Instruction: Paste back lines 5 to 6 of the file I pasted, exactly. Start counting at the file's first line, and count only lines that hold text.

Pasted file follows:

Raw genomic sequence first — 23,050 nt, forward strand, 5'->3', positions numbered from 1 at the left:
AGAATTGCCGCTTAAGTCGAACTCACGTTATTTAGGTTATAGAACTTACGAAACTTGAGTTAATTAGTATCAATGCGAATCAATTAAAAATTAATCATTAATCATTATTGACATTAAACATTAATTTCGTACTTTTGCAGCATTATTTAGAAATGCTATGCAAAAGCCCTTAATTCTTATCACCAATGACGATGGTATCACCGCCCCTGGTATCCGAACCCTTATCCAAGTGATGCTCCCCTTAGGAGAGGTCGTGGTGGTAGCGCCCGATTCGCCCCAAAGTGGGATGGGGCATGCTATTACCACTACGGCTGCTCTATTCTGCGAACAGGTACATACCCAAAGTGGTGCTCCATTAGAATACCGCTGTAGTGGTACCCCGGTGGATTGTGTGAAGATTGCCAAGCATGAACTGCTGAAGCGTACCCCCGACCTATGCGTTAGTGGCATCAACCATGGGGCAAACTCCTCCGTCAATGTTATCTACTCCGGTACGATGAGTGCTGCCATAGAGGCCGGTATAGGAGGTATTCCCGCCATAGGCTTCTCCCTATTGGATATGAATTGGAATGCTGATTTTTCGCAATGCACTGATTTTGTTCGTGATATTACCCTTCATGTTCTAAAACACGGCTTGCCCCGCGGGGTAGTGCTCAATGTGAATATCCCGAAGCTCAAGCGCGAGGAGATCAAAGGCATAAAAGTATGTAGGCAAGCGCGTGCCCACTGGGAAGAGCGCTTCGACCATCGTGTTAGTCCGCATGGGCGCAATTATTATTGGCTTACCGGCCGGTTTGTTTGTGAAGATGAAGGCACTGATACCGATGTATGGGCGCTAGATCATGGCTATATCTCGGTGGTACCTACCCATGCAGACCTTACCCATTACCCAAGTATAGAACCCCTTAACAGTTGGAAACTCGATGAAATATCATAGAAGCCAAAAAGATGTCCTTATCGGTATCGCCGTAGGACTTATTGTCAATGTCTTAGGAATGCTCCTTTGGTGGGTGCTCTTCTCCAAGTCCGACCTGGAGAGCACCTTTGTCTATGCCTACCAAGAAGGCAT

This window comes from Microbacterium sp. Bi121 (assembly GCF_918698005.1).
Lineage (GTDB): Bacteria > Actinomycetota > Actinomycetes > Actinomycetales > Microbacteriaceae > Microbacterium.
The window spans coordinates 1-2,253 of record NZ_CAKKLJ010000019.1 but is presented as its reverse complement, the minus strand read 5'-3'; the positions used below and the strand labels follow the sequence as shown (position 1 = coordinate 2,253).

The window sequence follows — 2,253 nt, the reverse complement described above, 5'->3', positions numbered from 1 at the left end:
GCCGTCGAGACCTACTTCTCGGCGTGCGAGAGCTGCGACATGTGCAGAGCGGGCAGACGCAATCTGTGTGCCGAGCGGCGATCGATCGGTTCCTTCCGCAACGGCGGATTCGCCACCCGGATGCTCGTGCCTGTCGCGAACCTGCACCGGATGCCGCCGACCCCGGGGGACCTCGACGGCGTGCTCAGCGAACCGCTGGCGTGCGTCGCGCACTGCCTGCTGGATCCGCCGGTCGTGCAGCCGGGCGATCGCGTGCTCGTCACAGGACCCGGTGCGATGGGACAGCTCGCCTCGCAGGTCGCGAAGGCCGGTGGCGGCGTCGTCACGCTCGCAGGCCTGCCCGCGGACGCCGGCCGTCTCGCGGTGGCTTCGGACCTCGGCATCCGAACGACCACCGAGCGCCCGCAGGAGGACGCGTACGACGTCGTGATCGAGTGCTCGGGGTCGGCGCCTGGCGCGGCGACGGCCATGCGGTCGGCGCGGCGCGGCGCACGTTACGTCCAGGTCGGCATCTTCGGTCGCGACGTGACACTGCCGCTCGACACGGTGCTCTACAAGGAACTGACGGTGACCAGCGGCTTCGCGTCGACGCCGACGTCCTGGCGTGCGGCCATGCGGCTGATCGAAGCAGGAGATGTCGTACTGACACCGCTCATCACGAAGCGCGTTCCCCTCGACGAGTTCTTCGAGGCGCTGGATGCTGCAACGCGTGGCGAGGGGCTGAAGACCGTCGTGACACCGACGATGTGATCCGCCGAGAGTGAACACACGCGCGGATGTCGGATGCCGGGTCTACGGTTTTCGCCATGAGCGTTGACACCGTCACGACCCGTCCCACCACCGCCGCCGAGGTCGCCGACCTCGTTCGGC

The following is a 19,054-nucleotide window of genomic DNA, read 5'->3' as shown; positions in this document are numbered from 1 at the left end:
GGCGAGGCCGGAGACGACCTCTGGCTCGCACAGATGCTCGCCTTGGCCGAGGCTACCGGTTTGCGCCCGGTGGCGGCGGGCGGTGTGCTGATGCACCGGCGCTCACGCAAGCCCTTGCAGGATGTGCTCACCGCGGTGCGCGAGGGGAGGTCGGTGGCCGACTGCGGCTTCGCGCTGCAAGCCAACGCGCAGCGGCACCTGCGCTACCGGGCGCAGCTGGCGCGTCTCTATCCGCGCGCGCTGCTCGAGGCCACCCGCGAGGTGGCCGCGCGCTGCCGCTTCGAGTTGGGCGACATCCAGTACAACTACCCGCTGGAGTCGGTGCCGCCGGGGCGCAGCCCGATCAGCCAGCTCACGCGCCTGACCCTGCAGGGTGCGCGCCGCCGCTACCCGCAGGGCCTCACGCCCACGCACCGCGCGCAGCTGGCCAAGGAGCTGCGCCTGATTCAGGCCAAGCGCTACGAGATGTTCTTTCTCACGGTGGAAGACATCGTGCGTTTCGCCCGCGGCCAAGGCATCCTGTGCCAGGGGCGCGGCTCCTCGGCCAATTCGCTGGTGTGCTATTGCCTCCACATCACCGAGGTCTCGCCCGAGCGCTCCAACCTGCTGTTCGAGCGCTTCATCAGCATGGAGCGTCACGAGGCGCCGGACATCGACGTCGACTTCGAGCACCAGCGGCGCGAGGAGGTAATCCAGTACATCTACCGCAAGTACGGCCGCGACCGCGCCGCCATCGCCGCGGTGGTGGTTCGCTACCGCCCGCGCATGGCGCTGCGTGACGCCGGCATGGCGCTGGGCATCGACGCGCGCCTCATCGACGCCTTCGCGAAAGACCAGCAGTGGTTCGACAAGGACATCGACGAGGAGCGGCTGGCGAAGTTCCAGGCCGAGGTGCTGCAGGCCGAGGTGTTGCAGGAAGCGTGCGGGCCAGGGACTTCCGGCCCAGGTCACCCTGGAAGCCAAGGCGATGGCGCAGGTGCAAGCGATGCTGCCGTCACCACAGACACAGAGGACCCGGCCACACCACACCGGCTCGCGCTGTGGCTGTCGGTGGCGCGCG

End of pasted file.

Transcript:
The window spans coordinates 1-2,253 of record NZ_CAKKLJ010000019.1 but is presented as its reverse complement, the minus strand read 5'-3'; the positions used below and the strand labels follow the sequence as shown (position 1 = coordinate 2,253).

The window sequence follows — 2,253 nt, the reverse complement described above, 5'->3', positions numbered from 1 at the left end: